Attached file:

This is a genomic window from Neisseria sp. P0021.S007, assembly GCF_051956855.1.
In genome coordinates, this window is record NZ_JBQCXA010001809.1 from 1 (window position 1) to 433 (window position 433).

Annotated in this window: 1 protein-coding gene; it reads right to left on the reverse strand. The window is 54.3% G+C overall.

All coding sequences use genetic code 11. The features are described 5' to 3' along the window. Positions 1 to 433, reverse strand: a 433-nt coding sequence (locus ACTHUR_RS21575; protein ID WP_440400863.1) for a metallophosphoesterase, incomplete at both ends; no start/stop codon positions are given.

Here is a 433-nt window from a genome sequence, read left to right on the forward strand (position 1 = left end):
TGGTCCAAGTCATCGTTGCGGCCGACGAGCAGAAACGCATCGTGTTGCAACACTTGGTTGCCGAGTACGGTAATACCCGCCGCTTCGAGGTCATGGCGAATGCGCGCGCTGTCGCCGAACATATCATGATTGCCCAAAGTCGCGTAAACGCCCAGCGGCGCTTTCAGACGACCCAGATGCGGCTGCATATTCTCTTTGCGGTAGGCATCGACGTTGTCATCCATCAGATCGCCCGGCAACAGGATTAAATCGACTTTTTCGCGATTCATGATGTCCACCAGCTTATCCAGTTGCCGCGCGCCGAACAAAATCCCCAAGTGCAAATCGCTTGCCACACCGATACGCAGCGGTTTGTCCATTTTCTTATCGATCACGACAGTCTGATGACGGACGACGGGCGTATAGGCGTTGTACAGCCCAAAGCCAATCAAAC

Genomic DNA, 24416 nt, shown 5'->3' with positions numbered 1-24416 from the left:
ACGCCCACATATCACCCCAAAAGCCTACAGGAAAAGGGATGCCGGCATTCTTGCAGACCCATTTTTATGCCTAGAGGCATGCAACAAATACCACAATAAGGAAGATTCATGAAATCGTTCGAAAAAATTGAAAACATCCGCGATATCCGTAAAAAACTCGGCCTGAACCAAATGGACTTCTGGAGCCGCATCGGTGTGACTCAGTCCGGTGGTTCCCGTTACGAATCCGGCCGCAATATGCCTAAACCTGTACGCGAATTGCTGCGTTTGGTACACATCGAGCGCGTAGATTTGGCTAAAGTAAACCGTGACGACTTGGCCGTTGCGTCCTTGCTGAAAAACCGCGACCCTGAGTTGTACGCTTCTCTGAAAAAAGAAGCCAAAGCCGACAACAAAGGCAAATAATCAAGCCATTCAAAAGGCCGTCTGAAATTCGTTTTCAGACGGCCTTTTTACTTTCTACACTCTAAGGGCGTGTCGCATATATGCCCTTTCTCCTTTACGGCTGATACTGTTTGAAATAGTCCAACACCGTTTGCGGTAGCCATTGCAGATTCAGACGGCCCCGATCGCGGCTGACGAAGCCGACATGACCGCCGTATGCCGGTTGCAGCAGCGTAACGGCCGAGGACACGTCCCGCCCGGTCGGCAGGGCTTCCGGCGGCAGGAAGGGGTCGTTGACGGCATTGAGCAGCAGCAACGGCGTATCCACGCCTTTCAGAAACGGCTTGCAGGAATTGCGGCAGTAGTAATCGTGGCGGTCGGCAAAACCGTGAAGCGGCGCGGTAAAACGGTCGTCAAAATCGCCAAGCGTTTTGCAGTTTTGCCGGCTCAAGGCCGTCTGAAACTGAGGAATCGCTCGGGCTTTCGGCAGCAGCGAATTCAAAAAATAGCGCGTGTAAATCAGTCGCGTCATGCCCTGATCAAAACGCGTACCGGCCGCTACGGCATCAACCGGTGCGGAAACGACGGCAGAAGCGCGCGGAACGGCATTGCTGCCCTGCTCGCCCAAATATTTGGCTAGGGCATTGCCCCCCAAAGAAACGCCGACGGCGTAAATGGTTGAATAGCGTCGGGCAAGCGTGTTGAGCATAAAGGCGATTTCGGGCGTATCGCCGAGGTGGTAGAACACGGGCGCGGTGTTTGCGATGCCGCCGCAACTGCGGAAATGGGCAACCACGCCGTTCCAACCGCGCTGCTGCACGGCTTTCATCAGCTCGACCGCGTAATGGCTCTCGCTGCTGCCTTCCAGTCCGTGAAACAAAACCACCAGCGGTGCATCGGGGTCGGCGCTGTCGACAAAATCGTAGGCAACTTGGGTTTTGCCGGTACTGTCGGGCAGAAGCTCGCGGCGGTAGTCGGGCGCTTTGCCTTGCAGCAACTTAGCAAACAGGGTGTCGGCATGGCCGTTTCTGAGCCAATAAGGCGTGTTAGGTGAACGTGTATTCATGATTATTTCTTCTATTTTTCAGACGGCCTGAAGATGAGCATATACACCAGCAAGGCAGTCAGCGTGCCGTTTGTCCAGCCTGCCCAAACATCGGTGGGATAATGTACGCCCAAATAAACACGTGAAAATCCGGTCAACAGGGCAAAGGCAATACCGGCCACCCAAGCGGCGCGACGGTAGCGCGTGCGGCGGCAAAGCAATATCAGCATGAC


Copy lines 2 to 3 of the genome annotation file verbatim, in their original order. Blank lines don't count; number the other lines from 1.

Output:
In genome coordinates, this window is record NZ_JBQCXA010001809.1 from 1 (window position 1) to 433 (window position 433).

Annotated in this window: 1 protein-coding gene; it reads right to left on the reverse strand. The window is 54.3% G+C overall.